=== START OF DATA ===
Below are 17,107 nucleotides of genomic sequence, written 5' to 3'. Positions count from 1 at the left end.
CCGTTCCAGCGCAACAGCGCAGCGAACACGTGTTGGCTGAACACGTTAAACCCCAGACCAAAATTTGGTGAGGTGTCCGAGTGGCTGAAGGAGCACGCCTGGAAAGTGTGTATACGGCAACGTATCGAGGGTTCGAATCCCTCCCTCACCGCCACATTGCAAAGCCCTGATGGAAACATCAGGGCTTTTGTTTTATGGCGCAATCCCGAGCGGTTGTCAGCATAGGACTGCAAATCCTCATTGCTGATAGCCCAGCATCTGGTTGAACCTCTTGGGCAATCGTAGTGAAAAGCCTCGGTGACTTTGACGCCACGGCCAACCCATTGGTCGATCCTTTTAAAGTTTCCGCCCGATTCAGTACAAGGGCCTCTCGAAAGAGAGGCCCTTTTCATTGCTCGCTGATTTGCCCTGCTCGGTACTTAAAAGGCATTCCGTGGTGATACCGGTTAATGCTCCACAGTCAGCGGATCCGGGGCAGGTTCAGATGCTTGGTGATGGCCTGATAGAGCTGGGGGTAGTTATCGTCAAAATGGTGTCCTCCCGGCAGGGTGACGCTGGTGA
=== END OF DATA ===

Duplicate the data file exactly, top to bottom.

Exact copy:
Below are 17,107 nucleotides of genomic sequence, written 5' to 3'. Positions count from 1 at the left end.
CCGTTCCAGCGCAACAGCGCAGCGAACACGTGTTGGCTGAACACGTTAAACCCCAGACCAAAATTTGGTGAGGTGTCCGAGTGGCTGAAGGAGCACGCCTGGAAAGTGTGTATACGGCAACGTATCGAGGGTTCGAATCCCTCCCTCACCGCCACATTGCAAAGCCCTGATGGAAACATCAGGGCTTTTGTTTTATGGCGCAATCCCGAGCGGTTGTCAGCATAGGACTGCAAATCCTCATTGCTGATAGCCCAGCATCTGGTTGAACCTCTTGGGCAATCGTAGTGAAAAGCCTCGGTGACTTTGACGCCACGGCCAACCCATTGGTCGATCCTTTTAAAGTTTCCGCCCGATTCAGTACAAGGGCCTCTCGAAAGAGAGGCCCTTTTCATTGCTCGCTGATTTGCCCTGCTCGGTACTTAAAAGGCATTCCGTGGTGATACCGGTTAATGCTCCACAGTCAGCGGATCCGGGGCAGGTTCAGATGCTTGGTGATGGCCTGATAGAGCTGGGGGTAGTTATCGTCAAAATGGTGTCCTCCCGGCAGGGTGACGCTGGTGA